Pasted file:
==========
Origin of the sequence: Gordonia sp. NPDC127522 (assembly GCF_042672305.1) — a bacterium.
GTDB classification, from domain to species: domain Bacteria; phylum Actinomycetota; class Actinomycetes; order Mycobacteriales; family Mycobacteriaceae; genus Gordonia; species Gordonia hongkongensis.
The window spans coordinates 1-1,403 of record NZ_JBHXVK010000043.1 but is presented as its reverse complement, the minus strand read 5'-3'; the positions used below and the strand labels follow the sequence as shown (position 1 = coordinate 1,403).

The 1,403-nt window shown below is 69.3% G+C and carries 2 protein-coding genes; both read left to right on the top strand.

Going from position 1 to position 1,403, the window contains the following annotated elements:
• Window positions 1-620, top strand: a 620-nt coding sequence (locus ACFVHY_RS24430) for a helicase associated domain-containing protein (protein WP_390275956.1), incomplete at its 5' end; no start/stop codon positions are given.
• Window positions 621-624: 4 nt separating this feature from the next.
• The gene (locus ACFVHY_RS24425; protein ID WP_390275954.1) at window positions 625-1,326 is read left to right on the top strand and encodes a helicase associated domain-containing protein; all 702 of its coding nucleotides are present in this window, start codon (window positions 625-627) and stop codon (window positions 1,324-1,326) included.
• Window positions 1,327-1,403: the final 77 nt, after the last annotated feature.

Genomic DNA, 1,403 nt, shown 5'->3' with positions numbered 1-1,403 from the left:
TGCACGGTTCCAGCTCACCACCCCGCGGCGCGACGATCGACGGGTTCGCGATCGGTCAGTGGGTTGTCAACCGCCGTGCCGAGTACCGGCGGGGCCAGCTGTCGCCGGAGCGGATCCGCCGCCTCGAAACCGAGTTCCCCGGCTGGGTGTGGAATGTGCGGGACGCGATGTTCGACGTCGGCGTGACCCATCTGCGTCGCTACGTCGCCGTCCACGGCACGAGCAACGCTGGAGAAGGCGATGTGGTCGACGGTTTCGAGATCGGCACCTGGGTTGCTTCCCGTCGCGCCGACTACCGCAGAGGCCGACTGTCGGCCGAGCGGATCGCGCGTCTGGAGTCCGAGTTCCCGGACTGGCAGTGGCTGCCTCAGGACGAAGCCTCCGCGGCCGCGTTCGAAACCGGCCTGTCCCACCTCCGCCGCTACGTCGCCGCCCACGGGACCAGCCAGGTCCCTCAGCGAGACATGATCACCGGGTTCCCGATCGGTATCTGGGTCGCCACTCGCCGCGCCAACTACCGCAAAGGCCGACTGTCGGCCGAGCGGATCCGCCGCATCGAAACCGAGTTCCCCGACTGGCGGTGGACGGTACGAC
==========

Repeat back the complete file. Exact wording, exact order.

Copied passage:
Origin of the sequence: Gordonia sp. NPDC127522 (assembly GCF_042672305.1) — a bacterium.
GTDB classification, from domain to species: domain Bacteria; phylum Actinomycetota; class Actinomycetes; order Mycobacteriales; family Mycobacteriaceae; genus Gordonia; species Gordonia hongkongensis.
The window spans coordinates 1-1,403 of record NZ_JBHXVK010000043.1 but is presented as its reverse complement, the minus strand read 5'-3'; the positions used below and the strand labels follow the sequence as shown (position 1 = coordinate 1,403).

The 1,403-nt window shown below is 69.3% G+C and carries 2 protein-coding genes; both read left to right on the top strand.

Going from position 1 to position 1,403, the window contains the following annotated elements:
• Window positions 1-620, top strand: a 620-nt coding sequence (locus ACFVHY_RS24430) for a helicase associated domain-containing protein (protein WP_390275956.1), incomplete at its 5' end; no start/stop codon positions are given.
• Window positions 621-624: 4 nt separating this feature from the next.
• The gene (locus ACFVHY_RS24425; protein ID WP_390275954.1) at window positions 625-1,326 is read left to right on the top strand and encodes a helicase associated domain-containing protein; all 702 of its coding nucleotides are present in this window, start codon (window positions 625-627) and stop codon (window positions 1,324-1,326) included.
• Window positions 1,327-1,403: the final 77 nt, after the last annotated feature.

Genomic DNA, 1,403 nt, shown 5'->3' with positions numbered 1-1,403 from the left:
TGCACGGTTCCAGCTCACCACCCCGCGGCGCGACGATCGACGGGTTCGCGATCGGTCAGTGGGTTGTCAACCGCCGTGCCGAGTACCGGCGGGGCCAGCTGTCGCCGGAGCGGATCCGCCGCCTCGAAACCGAGTTCCCCGGCTGGGTGTGGAATGTGCGGGACGCGATGTTCGACGTCGGCGTGACCCATCTGCGTCGCTACGTCGCCGTCCACGGCACGAGCAACGCTGGAGAAGGCGATGTGGTCGACGGTTTCGAGATCGGCACCTGGGTTGCTTCCCGTCGCGCCGACTACCGCAGAGGCCGACTGTCGGCCGAGCGGATCGCGCGTCTGGAGTCCGAGTTCCCGGACTGGCAGTGGCTGCCTCAGGACGAAGCCTCCGCGGCCGCGTTCGAAACCGGCCTGTCCCACCTCCGCCGCTACGTCGCCGCCCACGGGACCAGCCAGGTCCCTCAGCGAGACATGATCACCGGGTTCCCGATCGGTATCTGGGTCGCCACTCGCCGCGCCAACTACCGCAAAGGCCGACTGTCGGCCGAGCGGATCCGCCGCATCGAAACCGAGTTCCCCGACTGGCGGTGGACGGTACGAC